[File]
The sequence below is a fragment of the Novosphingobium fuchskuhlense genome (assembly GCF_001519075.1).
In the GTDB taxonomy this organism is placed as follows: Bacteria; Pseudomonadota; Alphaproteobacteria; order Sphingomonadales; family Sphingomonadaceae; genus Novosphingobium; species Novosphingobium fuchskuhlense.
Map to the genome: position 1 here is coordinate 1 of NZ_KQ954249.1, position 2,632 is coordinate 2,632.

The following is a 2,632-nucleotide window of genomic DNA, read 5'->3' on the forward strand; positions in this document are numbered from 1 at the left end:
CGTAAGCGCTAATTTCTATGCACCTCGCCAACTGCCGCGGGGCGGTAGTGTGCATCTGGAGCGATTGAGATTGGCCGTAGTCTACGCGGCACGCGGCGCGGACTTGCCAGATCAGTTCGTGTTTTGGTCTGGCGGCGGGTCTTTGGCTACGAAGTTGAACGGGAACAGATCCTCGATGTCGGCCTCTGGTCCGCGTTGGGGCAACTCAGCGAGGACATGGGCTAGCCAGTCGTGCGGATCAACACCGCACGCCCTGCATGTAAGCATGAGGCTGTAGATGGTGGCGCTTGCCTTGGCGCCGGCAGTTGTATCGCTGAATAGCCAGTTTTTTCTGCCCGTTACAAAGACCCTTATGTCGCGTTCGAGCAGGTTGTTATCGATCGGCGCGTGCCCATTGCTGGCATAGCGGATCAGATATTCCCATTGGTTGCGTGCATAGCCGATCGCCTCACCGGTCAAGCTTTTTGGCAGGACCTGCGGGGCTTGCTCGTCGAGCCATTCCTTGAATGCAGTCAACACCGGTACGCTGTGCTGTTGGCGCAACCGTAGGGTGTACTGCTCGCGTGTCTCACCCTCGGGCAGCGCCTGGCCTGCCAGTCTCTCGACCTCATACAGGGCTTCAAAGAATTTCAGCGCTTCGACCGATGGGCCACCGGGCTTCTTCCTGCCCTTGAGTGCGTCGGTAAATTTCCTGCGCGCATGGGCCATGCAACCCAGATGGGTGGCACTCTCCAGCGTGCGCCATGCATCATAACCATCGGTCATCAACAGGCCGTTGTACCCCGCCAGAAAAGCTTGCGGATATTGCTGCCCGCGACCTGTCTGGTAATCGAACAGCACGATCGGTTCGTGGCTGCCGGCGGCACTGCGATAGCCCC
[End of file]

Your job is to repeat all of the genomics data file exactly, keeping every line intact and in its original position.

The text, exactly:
The sequence below is a fragment of the Novosphingobium fuchskuhlense genome (assembly GCF_001519075.1).
In the GTDB taxonomy this organism is placed as follows: Bacteria; Pseudomonadota; Alphaproteobacteria; order Sphingomonadales; family Sphingomonadaceae; genus Novosphingobium; species Novosphingobium fuchskuhlense.
Map to the genome: position 1 here is coordinate 1 of NZ_KQ954249.1, position 2,632 is coordinate 2,632.

The following is a 2,632-nucleotide window of genomic DNA, read 5'->3' on the forward strand; positions in this document are numbered from 1 at the left end:
CGTAAGCGCTAATTTCTATGCACCTCGCCAACTGCCGCGGGGCGGTAGTGTGCATCTGGAGCGATTGAGATTGGCCGTAGTCTACGCGGCACGCGGCGCGGACTTGCCAGATCAGTTCGTGTTTTGGTCTGGCGGCGGGTCTTTGGCTACGAAGTTGAACGGGAACAGATCCTCGATGTCGGCCTCTGGTCCGCGTTGGGGCAACTCAGCGAGGACATGGGCTAGCCAGTCGTGCGGATCAACACCGCACGCCCTGCATGTAAGCATGAGGCTGTAGATGGTGGCGCTTGCCTTGGCGCCGGCAGTTGTATCGCTGAATAGCCAGTTTTTTCTGCCCGTTACAAAGACCCTTATGTCGCGTTCGAGCAGGTTGTTATCGATCGGCGCGTGCCCATTGCTGGCATAGCGGATCAGATATTCCCATTGGTTGCGTGCATAGCCGATCGCCTCACCGGTCAAGCTTTTTGGCAGGACCTGCGGGGCTTGCTCGTCGAGCCATTCCTTGAATGCAGTCAACACCGGTACGCTGTGCTGTTGGCGCAACCGTAGGGTGTACTGCTCGCGTGTCTCACCCTCGGGCAGCGCCTGGCCTGCCAGTCTCTCGACCTCATACAGGGCTTCAAAGAATTTCAGCGCTTCGACCGATGGGCCACCGGGCTTCTTCCTGCCCTTGAGTGCGTCGGTAAATTTCCTGCGCGCATGGGCCATGCAACCCAGATGGGTGGCACTCTCCAGCGTGCGCCATGCATCATAACCATCGGTCATCAACAGGCCGTTGTACCCCGCCAGAAAAGCTTGCGGATATTGCTGCCCGCGACCTGTCTGGTAATCGAACAGCACGATCGGTTCGTGGCTGCCGGCGGCACTGCGATAGCCCC